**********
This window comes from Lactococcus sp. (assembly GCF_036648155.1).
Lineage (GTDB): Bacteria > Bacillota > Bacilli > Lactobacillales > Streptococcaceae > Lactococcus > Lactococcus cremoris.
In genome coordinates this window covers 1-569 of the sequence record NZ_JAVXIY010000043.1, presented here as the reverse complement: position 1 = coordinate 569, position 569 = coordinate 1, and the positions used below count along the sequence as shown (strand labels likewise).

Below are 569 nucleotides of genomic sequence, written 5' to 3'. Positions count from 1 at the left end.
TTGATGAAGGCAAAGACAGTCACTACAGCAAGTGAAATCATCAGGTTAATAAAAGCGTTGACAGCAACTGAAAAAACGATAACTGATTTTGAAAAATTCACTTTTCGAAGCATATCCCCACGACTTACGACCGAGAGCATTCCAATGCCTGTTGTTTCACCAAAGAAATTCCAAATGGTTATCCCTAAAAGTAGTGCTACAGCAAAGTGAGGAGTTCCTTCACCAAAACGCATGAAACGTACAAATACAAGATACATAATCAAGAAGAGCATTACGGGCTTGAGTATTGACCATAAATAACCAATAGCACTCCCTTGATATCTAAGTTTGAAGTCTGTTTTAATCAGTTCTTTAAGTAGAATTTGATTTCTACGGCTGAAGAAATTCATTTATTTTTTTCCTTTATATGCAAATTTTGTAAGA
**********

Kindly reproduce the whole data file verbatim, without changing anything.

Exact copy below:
This window comes from Lactococcus sp. (assembly GCF_036648155.1).
Lineage (GTDB): Bacteria > Bacillota > Bacilli > Lactobacillales > Streptococcaceae > Lactococcus > Lactococcus cremoris.
In genome coordinates this window covers 1-569 of the sequence record NZ_JAVXIY010000043.1, presented here as the reverse complement: position 1 = coordinate 569, position 569 = coordinate 1, and the positions used below count along the sequence as shown (strand labels likewise).

Below are 569 nucleotides of genomic sequence, written 5' to 3'. Positions count from 1 at the left end.
TTGATGAAGGCAAAGACAGTCACTACAGCAAGTGAAATCATCAGGTTAATAAAAGCGTTGACAGCAACTGAAAAAACGATAACTGATTTTGAAAAATTCACTTTTCGAAGCATATCCCCACGACTTACGACCGAGAGCATTCCAATGCCTGTTGTTTCACCAAAGAAATTCCAAATGGTTATCCCTAAAAGTAGTGCTACAGCAAAGTGAGGAGTTCCTTCACCAAAACGCATGAAACGTACAAATACAAGATACATAATCAAGAAGAGCATTACGGGCTTGAGTATTGACCATAAATAACCAATAGCACTCCCTTGATATCTAAGTTTGAAGTCTGTTTTAATCAGTTCTTTAAGTAGAATTTGATTTCTACGGCTGAAGAAATTCATTTATTTTTTTCCTTTATATGCAAATTTTGTAAGA